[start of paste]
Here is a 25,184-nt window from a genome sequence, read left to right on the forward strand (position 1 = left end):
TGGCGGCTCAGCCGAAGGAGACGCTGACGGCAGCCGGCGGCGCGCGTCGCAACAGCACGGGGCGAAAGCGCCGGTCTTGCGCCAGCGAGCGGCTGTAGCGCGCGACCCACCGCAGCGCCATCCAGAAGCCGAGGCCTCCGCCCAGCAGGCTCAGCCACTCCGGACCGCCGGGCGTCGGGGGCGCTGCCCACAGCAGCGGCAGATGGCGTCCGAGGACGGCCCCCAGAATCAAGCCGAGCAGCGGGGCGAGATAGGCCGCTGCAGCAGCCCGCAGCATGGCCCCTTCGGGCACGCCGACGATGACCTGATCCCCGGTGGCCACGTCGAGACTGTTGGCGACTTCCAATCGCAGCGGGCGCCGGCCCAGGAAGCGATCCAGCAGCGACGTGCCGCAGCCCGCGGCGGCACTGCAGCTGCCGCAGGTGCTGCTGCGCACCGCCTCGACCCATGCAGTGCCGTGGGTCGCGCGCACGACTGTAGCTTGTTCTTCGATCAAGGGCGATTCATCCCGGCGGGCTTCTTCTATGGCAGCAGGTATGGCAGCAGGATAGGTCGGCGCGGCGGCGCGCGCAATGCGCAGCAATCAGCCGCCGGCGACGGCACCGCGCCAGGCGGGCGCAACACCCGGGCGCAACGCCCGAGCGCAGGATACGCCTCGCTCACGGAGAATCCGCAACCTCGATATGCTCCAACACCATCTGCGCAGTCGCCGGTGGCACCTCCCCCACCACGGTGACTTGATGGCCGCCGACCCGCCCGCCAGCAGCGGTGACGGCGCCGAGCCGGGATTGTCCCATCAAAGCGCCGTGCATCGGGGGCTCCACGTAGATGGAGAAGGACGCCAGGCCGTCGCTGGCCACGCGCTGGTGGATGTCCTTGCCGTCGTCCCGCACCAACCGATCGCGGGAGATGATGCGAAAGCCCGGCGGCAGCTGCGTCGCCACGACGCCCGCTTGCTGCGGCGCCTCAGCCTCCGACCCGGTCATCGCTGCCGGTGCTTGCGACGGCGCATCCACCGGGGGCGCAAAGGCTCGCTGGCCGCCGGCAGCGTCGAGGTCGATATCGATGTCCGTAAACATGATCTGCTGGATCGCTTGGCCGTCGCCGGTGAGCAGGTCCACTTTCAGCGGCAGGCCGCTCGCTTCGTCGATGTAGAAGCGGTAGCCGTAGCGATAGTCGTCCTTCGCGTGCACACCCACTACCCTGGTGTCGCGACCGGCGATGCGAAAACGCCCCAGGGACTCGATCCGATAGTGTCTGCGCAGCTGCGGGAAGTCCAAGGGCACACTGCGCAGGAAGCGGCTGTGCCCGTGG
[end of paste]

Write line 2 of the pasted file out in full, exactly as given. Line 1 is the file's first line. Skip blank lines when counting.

TGGCGGCTCAGCCGAAGGAGACGCTGACGGCAGCCGGCGGCGCGCGTCGCAACAGCACGGGGCGAAAGCGCCGGTCTTGCGCCAGCGAGCGGCTGTAGCGCGCGACCCACCGCAGCGCCATCCAGAAGCCGAGGCCTCCGCCCAGCAGGCTCAGCCACTCCGGACCGCCGGGCGTCGGGGGCGCTGCCCACAGCAGCGGCAGATGGCGTCCGAGGACGGCCCCCAGAATCAAGCCGAGCAGCGGGGCGAGATAGGCCGCTGCAGCAGCCCGCAGCATGGCCCCTTCGGGCACGCCGACGATGACCTGATCCCCGGTGGCCACGTCGAGACTGTTGGCGACTTCCAATCGCAGCGGGCGCCGGCCCAGGAAGCGATCCAGCAGCGACGTGCCGCAGCCCGCGGCGGCACTGCAGCTGCCGCAGGTGCTGCTGCGCACCGCCTCGACCCATGCAGTGCCGTGGGTCGCGCGCACGACTGTAGCTTGTTCTTCGATCAAGGGCGATTCATCCCGGCGGGCTTCTTCTATGGCAGCAGGTATGGCAGCAGGATAGGTCGGCGCGGCGGCGCGCGCAATGCGCAGCAATCAGCCGCCGGCGACGGCACCGCGCCAGGCGGGCGCAACACCCGGGCGCAACGCCCGAGCGCAGGATACGCCTCGCTCACGGAGAATCCGCAACCTCGATATGCTCCAACACCATCTGCGCAGTCGCCGGTGGCACCTCCCCCACCACGGTGACTTGATGGCCGCCGACCCGCCCGCCAGCAGCGGTGACGGCGCCGAGCCGGGATTGTCCCATCAAAGCGCCGTGCATCGGGGGCTCCACGTAGATGGAGAAGGACGCCAGGCCGTCGCTGGCCACGCGCTGGTGGATGTCCTTGCCGTCGTCCCGCACCAACCGATCGCGGGAGATGATGCGAAAGCCCGGCGGCAGCTGCGTCGCCACGACGCCCGCTTGCTGCGGCGCCTCAGCCTCCGACCCGGTCATCGCTGCCGGTGCTTGCGACGGCGCATCCACCGGGGGCGCAAAGGCTCGCTGGCCGCCGGCAGCGTCGAGGTCGATATCGATGTCCGTAAACATGATCTGCTGGATCGCTTGGCCGTCGCCGGTGAGCAGGTCCACTTTCAGCGGCAGGCCGCTCGCTTCGTCGATGTAGAAGCGGTAGCCGTAGCGATAGTCGTCCTTCGCGTGCACACCCACTACCCTGGTGTCGCGACCGGCGATGCGAAAACGCCCCAGGGACTCGATCCGATAGTGTCTGCGCAGCTGCGGGAAGTCCAAGGGCACACTGCGCAGGAAGCGGCTGTGCCCGTGG